By definition, Chronic Pain is said to exist when pain remains present for a period of 6 months or more. Studies indicate that 20-30% of the population are affected by chronic pain (British Journal of Medicine). Shockingly enough, some patients describe their chronic pain condition as constant and ever present pain day after day. Others will report that their pain has more of an intermittent quality, with periods of intensity and diminishment but never fully absent for more than a very short while. Both these scenarios are common and equally resistant to treatment without intense intervention. Almost always, the pain will not simply stop or get better on its own. Often, the patient will be forced to modify their activities and lifestyle to either avoid the onset or trigger of pain, and/or will self-medicate with an arsenal of pharmaceuticals which may have undesirable limitations or side effects. Neither approach is effective for extended periods of time, giving rise to the cyclical nature and frustration of the pain. The best course of treatment for anyone suffering pain is to seek a comprehensive assessment and treatment from a chronic pain clinic.
Why is Chronic Pain So Difficult to Treat?
Suffering patients are often asked to rate their pain on a scale of 1 to 10 with one being almost no pain and ten being the worst pain they have ever felt. Most patients report their pain is constantly hovering anywhere between a 6 and 10. It is difficult for most folks to imagine a near constant pain that is present day after day, yet this is a common clinical presentation, which gives rise to the obvious question of why chronic pain is so difficult to treat? The answer lies in the fact that conditions that give rise to chronic pain are multi-dimensional in nature and so treatment must also be multi-dimensional. Any treatment plan that deals only with the “neuro-pain” component, offering only medication or injection therapy will not fully address the underlying causes that create the pain. Often when the course of pain or anti-inflammatory medication ends the patient will find that the pain returns. This happens because these medications are treating symptoms and not the underlying cause of the pain. Successful treatment must involve more than just a thorough evaluation that addresses the pathology. Successful treatment must also recognize the patient’s complicated psycho-social response to the pain. Psychological education must form part of the treatment plan due to the fact that the patient’s mood, beliefs and response to pain are integral factors in successful treatment outcomes. This key component of treatment is not always present and consequently the pain remains sub-optimally treated for the most part.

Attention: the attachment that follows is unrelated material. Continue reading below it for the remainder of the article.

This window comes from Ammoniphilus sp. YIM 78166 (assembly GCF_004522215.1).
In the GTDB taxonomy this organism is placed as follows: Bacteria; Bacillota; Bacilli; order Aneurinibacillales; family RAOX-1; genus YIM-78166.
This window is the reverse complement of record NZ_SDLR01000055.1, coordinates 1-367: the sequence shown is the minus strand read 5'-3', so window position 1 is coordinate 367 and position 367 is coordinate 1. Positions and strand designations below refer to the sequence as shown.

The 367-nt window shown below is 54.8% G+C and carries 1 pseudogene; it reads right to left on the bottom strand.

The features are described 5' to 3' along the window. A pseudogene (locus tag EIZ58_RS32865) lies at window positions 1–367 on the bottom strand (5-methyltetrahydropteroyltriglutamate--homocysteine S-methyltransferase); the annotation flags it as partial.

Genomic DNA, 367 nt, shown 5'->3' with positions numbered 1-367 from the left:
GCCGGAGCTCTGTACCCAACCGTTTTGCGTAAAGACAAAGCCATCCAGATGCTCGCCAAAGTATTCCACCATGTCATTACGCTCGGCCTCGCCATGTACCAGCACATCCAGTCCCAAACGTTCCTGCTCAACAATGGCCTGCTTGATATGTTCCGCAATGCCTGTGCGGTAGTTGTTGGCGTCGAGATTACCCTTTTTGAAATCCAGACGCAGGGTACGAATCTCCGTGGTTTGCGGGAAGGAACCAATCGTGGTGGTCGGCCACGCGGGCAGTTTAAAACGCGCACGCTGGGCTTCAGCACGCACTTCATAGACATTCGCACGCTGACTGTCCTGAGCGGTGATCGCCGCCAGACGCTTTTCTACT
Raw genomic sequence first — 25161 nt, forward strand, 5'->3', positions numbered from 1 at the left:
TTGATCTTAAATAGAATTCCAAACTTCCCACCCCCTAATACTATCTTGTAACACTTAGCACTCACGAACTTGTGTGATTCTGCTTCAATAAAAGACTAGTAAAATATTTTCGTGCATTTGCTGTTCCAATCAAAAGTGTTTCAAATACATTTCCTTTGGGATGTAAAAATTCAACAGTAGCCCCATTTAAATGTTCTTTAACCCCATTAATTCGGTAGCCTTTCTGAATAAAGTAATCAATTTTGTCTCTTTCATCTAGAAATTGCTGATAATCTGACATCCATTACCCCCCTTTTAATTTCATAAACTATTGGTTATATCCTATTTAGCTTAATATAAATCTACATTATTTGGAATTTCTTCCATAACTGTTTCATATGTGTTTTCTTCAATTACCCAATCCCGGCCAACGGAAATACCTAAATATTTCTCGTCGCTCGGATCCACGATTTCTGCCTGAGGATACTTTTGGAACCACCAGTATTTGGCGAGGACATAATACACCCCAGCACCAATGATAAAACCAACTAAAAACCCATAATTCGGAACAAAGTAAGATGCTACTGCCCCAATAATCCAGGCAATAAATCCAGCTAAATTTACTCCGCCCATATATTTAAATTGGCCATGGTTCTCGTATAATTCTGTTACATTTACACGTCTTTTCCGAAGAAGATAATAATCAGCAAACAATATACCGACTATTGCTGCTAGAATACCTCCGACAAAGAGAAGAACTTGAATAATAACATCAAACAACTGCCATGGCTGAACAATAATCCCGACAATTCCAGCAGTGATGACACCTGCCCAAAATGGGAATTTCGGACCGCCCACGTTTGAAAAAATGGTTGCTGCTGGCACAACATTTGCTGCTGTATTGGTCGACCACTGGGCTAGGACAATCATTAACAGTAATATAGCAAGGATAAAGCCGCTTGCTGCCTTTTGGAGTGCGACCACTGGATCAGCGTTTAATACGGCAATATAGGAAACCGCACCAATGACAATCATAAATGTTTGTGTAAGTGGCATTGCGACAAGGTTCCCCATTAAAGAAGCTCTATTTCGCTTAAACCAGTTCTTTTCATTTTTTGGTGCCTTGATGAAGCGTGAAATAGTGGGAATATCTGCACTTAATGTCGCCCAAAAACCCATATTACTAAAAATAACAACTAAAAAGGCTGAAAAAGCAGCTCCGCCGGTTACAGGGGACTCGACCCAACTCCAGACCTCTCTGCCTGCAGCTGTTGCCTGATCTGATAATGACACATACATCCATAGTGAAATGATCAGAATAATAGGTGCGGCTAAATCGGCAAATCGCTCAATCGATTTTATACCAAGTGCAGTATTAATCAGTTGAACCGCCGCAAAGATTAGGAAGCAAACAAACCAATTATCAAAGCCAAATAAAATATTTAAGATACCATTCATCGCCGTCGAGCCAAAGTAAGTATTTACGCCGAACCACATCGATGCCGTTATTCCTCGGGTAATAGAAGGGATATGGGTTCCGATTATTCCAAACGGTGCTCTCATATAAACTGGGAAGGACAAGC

Can Shockwave Therapy Help with Chronic Pain?
Extracorporeal Shock Wave Therapy is a new technology that uses intense short energy waves to effectively treat chronic and painful musculoskeletal conditions. Shockwave Therapy has obtained impressive results in the treatment of many conditions most notably, Shoulder Injuries, Achilles Tendonopathies, Elbow Tendinitis, Myofascial Syndromes (muscle pain) and Plantar Fasciitis.
Shockwave Therapy is commonly provided once a week over a course of 2-5 consecutive weeks. The treatment can be delivered in the office/clinic environment and does not require any anaesthetic or time off from work. A typical Shockwave Treatment will take about 30 minutes and most patients will begin to notice almost immediate improvement from even chronically painful conditions.
Patients are advised to seek out treatment for chronic pain conditions at facilities that offer diverse approaches to care. Successful treatment of a multi-dimensional condition requires a multi-dimensional approach to care. CanadaPhysio clinics proudly offer patients a multi-disciplinary approach to care. Our clinics are equipped with state of the art technology like Shockwave Therapy, Class IV Laser therapy and Spinal Decompression as well as dedicated treating professionals to help with many locations to serve your needs across Ontario, in Toronto, Scarborough, Whitby, Mississauga and London.